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Defects in amorphous silicon : dynamics and role on crystallization

Citation

Shin, Jung H. (1994) Defects in amorphous silicon : dynamics and role on crystallization. Dissertation (Ph.D.), California Institute of Technology. http://resolver.caltech.edu/CaltechETD:etd-12052007-131414

Abstract

Defects play a crucial role in determining the properties of many materials of scientific and technological interest. With ion irradiation, it is possible to controllably inject defects, and thus carefully study the dynamics of defect creation and annihilation, as well as the effects such defect injection has on materials properties and phase transformations. Amorphous silicon is a model system for the study of amorphous solids characterized as continuous random networks. In hydrogenated form, it is an important material for semiconductor devices such as solar cells and thin film transistors. It is the aim of this thesis to elucidate the dynamics of defects in an amorphous silicon matrix, and the role such defects can play on crystallization of amorphous silicon.

In the first chapter, the concept of a continuous random network that characterizes amorphous silicon is presented as an introduction to amorphous silicon. Structural relaxation, or annihilation of non-equilibrium defects in an amorphous matrix, is introduced. Also developed are the concept of the activation energy spectrum theory for structural relaxation of amorphous solids and the density of relaxation states. In the second chapter, the density of relaxation states for the structural relaxation of amorphous silicon is measured by measuring changes in electrical conductivity, using ion irradiation and thermal anneal to create and annihilate defects, respectively. A new quantitative model for defect creation and annihilation, termed the generalized activation energy spectrum theory, is developed in Chapter 3, and is found to be superior to previous models in describing defect dynamics in amorphous silicon. In Chapter 4, the effect of irradiation on the crystallization of amorphous silicon is investigated. It is found that irradiation affects crystallization even when the growth kinetics of crystal grains is unaffected, and that defects injected into amorphous matrix by irradiation probably play a role in affecting the thermodynamic quantities that control nucleation. The role of defect injection in affecting the thermodynamic quantities is investigated in Chapter 5, where we estimate the change in the free energy of amorphous silicon under the irradiation conditions of Chapter 4, using the generalized activation energy theory of Chapter 3. The experimental data and its interpretation are consistent with predictions of generalized activation energy spectrum theory.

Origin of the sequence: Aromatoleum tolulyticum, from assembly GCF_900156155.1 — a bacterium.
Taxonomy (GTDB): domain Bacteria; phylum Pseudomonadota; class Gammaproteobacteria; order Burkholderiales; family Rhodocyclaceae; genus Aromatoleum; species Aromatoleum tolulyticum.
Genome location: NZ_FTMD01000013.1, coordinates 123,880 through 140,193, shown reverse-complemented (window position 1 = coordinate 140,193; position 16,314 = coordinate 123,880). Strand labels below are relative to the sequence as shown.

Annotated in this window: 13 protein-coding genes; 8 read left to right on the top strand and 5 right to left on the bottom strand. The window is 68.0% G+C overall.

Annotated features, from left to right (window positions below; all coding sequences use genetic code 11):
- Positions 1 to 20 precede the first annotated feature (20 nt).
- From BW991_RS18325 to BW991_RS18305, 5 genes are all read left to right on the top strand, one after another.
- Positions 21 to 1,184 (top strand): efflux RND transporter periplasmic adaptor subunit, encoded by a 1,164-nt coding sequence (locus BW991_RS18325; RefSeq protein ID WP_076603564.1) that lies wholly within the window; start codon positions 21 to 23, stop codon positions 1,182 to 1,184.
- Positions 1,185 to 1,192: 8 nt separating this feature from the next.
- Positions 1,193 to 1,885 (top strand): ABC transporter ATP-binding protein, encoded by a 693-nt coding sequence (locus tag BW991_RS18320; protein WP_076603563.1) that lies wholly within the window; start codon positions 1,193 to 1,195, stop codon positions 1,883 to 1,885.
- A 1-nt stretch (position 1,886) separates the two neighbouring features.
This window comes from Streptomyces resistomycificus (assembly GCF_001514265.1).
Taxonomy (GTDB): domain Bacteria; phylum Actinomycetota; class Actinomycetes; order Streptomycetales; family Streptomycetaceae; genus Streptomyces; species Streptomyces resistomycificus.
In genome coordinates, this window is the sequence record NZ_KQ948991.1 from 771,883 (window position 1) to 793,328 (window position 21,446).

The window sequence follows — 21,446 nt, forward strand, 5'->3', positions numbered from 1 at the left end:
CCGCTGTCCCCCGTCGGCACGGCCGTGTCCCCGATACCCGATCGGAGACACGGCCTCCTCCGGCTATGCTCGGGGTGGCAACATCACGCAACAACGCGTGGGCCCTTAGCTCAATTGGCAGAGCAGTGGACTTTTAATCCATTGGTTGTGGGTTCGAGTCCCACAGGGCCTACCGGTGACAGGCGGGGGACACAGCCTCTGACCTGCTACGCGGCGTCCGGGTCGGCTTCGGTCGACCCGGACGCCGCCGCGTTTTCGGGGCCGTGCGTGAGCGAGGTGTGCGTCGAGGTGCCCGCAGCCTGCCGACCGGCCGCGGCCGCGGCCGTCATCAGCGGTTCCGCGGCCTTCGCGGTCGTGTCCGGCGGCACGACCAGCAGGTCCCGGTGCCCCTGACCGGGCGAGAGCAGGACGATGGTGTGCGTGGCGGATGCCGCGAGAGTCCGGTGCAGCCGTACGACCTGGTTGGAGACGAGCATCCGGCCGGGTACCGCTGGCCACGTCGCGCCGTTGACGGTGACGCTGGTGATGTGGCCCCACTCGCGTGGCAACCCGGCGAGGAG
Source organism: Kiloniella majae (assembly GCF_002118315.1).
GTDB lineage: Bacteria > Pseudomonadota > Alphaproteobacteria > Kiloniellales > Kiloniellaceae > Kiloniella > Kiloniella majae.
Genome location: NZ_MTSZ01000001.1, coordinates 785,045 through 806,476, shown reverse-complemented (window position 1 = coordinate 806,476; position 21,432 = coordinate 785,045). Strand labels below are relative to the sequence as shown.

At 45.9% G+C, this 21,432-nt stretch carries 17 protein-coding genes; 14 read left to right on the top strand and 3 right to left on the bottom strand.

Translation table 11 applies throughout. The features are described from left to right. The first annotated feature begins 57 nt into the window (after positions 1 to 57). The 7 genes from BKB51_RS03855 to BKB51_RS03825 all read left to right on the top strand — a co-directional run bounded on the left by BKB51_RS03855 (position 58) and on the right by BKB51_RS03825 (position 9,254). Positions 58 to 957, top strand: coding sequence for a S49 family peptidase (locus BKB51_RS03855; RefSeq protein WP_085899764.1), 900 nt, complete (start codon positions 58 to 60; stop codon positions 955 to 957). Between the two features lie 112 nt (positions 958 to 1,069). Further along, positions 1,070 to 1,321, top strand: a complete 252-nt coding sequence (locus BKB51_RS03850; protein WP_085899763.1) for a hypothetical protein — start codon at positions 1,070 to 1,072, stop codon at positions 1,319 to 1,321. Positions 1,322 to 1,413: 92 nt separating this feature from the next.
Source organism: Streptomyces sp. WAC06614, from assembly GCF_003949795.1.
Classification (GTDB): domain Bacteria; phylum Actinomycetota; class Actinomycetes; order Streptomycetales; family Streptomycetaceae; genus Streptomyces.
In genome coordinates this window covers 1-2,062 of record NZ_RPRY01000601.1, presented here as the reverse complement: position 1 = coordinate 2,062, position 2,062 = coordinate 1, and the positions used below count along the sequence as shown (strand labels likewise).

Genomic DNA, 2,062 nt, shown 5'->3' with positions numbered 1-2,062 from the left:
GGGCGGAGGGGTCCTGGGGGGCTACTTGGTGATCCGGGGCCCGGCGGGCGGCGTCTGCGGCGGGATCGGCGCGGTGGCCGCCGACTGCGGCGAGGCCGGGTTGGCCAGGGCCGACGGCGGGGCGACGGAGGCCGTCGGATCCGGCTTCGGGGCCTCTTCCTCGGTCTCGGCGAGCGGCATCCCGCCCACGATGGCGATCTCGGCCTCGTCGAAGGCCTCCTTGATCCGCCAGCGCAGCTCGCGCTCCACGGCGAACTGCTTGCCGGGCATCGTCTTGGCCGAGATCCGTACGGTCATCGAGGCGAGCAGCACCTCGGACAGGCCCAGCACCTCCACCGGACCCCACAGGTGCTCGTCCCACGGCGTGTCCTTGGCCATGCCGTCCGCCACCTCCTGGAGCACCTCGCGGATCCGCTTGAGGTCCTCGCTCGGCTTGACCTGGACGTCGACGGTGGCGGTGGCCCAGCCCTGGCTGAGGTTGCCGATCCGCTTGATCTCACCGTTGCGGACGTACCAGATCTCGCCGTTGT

Item Type:Thesis (Dissertation (Ph.D.))
Degree Grantor:California Institute of Technology
Division:Engineering and Applied Science
Major Option:Applied Physics
Thesis Availability:Public (worldwide access)
Research Advisor(s):
  • Atwater, Harry Albert
Thesis Committee:
  • Unknown, Unknown
Defense Date:1 November 1993
Record Number:CaltechETD:etd-12052007-131414
Persistent URL:http://resolver.caltech.edu/CaltechETD:etd-12052007-131414
Default Usage Policy:No commercial reproduction, distribution, display or performance rights in this work are provided.
ID Code:4801
Collection:CaltechTHESIS
Deposited By: Imported from ETD-db
Deposited On:06 Dec 2007
Last Modified:26 Dec 2012 03:11

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